TOP 5 Elements of a Breach of Contract Claim

If you or someone you know enters into any business agreement, make sure there is a valid contract understood by all the parties involved. Why? A breach of contract claim is one of the most common claims in business litigation that could be avoided with a clearly defined contract at hand. 

Two parties can choose to settle a breach of contract by:

  1. Dissolving the business relationship;
  2. Voiding the contract and not providing complete services or full payment; or
  3. Seeking damages.

What Is Breach of Contract?

A contract is usually a written agreement between two or more parties that states exactly what each party is responsible for. This might include who is responsible for attorney’s fees in the event of a lawsuit or how one party can recover damages for a partial breach or full breach. The whole contract usually ends with a section for breach of contract requirements and may also have a liquidated damages provision.

The more precise and detailed the contract terms are, the easier it will be to prove each element of a breach of contract, should a breach occur. It will also be easier to obtain compensation for damages. 

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If you don’t have a written contract or your contract cannot provide the foundation you need for a claim, it’s in your best interest to reach out to an attorney and see what other legal avenues are available to resolve the situation.

Types of Breaches

Different types of breaches could constitute legitimate claims for breach of contract: 

  1. Partial performance: When a party performs some but not all of his or her obligations under the contract.
  2. Acting in bad faith: When a party does not act in good faith such that the other party can be released from his or her obligations. 

Consider this:

A graphic designer and a small business owner sign a contract. The contract provides that the business owner will pay the graphic designer to create a new business logo within two weeks for $500.

Situation A: 

A few days after signing the agreement, the graphic designer has a family emergency and contacts the small business owner to let him know that she can no longer complete the task at hand. They both agree to void the contract and return any money currently held in escrow back to the small business owner. Now the small business owner is free from any obligation to work with that graphic designer and can find someone else.

Situation B:

The graphic designer sends over an initial sketch a few days after signing the agreement. She has put in 10 hours of work so far. The small business owner decides he doesn’t like it, and instead of negotiating or asking for edits, he wants to cancel the contract. So the parties agree that the small business owner will pay the graphic designer for the 10 hours put into the service so far but will cancel the contract after that.

Situation C:

The graphic designer sends over the initial sketch one week after signing the agreement. The small business owner approves. The graphic designer moves forward and sends the final logo within the required time frame. The small business owner, however, does not pay the graphic designer. The graphic designer sends requests for payment, invoices, late payment reminders, emails, and phone calls for the next two months, trying to collect on the payment. Eventually, the graphic designer hires an attorney to represent her in a breach of contract case.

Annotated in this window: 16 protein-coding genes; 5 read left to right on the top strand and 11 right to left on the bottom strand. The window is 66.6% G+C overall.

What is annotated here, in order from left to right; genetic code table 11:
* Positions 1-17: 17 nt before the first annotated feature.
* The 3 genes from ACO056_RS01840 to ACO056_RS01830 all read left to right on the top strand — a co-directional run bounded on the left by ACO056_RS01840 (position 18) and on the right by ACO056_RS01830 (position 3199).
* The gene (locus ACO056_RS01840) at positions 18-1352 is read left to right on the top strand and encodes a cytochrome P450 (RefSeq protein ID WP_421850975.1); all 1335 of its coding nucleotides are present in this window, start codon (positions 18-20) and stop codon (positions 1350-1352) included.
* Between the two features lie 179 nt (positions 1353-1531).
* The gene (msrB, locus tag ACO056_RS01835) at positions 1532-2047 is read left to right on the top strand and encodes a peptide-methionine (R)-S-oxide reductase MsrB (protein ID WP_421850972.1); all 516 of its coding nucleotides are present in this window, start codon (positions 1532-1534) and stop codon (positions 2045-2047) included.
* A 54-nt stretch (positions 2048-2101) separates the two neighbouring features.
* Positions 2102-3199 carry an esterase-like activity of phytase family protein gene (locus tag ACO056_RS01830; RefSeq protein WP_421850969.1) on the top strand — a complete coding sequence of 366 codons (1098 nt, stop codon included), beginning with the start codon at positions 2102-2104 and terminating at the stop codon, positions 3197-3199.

As evidenced by the three examples above, numerous situations can give rise to a breach of contract.

5 Elements of Breach of Contract

There are five key elements to a legitimate breach of contract claim. Some aspects of these elements will change depending on the state in which the contract was formed, but they will generally remain the same.

1: You have a legitimate contact

First, you have a valid contract. The contract’s legitimacy usually depends on whether there are signatures from all parties involved and whether the terms of the contract are expressly stated, including the rights and responsibilities of the parties.

2: Both parties agreed to the terms of the contract

The second element is that both parties agreed to the contract terms. This usually requires signatures from all parties involved as well as dates. Depending on the type of contract, some states may require the contract to be notarized. If you are unsure of what requirements apply to you, consider contacting an attorney for guidance.

3: You performed your part of the contract or had a good reason not to

The third element is that you performed your part of the contract or had a legitimate reason not to. If you had a legitimate reason not to perform on your end, the reason will generally be specified in the written contract. Otherwise, you will need to prove, based on the language of the written agreement, that you followed exactly what you were required to do. 

  • If, for example, you have an accounting contract under which you are to provide accounting services, you must be able to prove that you provided those services.